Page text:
Defending Yourself Against a Criminal Charge

Defending Yourself Against a Criminal Charge

How do you put up a defense in a criminal case? In most cases, it is not possible to handle this task without adequate knowledge and expertise. You need a competent criminal lawyer to help plan proper defense and try to avoid conviction, and associated penalties, or at least minimize these.

There are two options before you. You can say either of these two things – you did not do it or you did it, but there is question regarding responsibility.

If you choose the first option, the burden of proof is on the prosecution. You can remain silent or refuse to answer questions under oath, and let the prosecutor try to prove your guilt beyond a reasonable doubt at court. There is no need for you to submit any evidence regarding your innocence.

The US legal system requires the prosecutor to do two specific things – prove your crime and do it beyond a reasonable doubt. This is quite difficult to do. Your lawyer could add to the reasonable doubt factor with proper presentation of an alibi, proof that you were at a different place with another individual at the time of the crime.

You may also utilize one of the affirmative defenses in a criminal case in Florida. In this case, you may admit doing the act, but do not admit responsibility for it. How is this possible? Only a good lawyer can handle such a criminal defense strategy. This is so because the burden of proof shifts to the defendant’s side in such cases.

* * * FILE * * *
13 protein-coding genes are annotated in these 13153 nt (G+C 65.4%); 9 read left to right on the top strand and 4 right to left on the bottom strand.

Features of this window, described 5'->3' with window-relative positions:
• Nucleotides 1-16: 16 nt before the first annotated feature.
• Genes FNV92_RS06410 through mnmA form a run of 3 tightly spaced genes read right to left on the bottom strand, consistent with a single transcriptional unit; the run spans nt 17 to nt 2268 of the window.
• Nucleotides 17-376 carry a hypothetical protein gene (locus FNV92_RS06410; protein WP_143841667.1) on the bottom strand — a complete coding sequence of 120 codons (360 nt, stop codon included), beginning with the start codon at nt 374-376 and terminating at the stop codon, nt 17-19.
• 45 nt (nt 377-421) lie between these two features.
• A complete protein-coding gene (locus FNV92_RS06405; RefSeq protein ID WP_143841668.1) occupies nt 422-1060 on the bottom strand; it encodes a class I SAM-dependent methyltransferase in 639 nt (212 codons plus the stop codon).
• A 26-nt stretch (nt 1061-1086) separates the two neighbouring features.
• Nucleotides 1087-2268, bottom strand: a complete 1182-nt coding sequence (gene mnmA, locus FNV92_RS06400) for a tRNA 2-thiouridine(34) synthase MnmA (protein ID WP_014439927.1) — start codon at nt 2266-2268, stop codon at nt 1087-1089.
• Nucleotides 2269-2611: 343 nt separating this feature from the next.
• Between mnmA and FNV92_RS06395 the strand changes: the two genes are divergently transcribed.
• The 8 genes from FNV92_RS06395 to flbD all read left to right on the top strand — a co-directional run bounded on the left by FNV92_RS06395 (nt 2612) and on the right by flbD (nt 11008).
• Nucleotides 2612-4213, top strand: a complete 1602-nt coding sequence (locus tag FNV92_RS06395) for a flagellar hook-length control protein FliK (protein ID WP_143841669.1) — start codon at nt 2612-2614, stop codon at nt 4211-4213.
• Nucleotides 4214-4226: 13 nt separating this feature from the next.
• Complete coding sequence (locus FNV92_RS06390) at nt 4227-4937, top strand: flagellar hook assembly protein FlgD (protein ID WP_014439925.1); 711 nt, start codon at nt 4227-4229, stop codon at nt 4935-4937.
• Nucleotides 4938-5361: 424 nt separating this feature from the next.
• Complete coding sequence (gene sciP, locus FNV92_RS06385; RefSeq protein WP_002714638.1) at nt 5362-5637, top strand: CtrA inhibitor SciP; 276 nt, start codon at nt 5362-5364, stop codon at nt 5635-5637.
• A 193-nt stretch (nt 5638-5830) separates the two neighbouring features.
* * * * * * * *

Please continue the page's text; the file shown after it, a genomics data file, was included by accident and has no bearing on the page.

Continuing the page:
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Here are a few of instances of the use of affirmative defenses.

Suppose you were defending yourself against a threat and you cause injuries to another. Your lawyer can use the ‘self-defense’ tactic in such a case. However, it would not hold ground if the threat and your retaliatory action were not proportionate.

Suppose a government entity induces you to commit a crime. If there was no predisposition on your part to commit the crime, your lawyer may be able to use the ‘entrapment defense’ theory in your case.

Suppose your mental state did not let you understand the consequences of your actions. If it is because of a mental illness, your Miami criminal lawyer may use the ‘insanity defense’. If this was the effects of drugs, there is the ‘under the influence defense’.

Getting a good lawyer is of utmost importance in planning your criminal defense.